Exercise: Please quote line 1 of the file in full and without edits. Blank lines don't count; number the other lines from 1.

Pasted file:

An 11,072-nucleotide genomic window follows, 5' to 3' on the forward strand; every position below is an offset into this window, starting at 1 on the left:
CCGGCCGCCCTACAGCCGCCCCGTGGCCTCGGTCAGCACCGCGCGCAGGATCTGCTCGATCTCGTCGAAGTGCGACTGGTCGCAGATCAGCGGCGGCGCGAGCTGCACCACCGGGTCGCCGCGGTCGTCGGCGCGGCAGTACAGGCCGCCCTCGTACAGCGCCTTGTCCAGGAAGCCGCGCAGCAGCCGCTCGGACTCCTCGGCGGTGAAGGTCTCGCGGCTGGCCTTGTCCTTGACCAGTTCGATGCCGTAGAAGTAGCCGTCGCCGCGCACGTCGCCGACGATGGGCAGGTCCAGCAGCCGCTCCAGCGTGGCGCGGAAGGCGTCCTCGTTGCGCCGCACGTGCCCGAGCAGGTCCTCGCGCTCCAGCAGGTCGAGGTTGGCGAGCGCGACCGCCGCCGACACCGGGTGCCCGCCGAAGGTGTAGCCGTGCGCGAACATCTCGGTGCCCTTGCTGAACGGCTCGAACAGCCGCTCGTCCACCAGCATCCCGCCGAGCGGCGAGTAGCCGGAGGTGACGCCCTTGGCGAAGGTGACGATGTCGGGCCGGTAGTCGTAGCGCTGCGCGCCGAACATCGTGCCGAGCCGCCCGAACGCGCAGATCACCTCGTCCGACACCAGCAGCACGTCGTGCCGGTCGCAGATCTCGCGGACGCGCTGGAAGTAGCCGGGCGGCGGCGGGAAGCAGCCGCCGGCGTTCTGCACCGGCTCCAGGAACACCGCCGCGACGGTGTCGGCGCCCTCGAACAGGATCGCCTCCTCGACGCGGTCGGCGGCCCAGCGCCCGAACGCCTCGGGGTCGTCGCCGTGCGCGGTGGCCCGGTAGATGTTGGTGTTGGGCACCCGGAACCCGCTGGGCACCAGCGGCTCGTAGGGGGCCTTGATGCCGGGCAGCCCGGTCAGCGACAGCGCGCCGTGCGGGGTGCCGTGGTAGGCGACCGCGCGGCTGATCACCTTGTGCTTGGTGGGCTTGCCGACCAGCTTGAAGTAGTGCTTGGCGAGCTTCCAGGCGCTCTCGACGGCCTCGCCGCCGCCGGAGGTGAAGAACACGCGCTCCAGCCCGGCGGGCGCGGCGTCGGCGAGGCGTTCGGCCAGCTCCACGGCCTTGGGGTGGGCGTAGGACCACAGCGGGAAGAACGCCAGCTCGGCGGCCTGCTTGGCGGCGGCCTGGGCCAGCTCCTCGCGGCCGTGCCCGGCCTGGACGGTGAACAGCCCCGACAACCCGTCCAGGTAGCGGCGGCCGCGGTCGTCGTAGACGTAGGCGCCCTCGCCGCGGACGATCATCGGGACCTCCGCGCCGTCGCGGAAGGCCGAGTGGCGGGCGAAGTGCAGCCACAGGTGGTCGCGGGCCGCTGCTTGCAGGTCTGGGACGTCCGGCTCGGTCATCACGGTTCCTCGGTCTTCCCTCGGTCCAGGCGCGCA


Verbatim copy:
An 11,072-nucleotide genomic window follows, 5' to 3' on the forward strand; every position below is an offset into this window, starting at 1 on the left: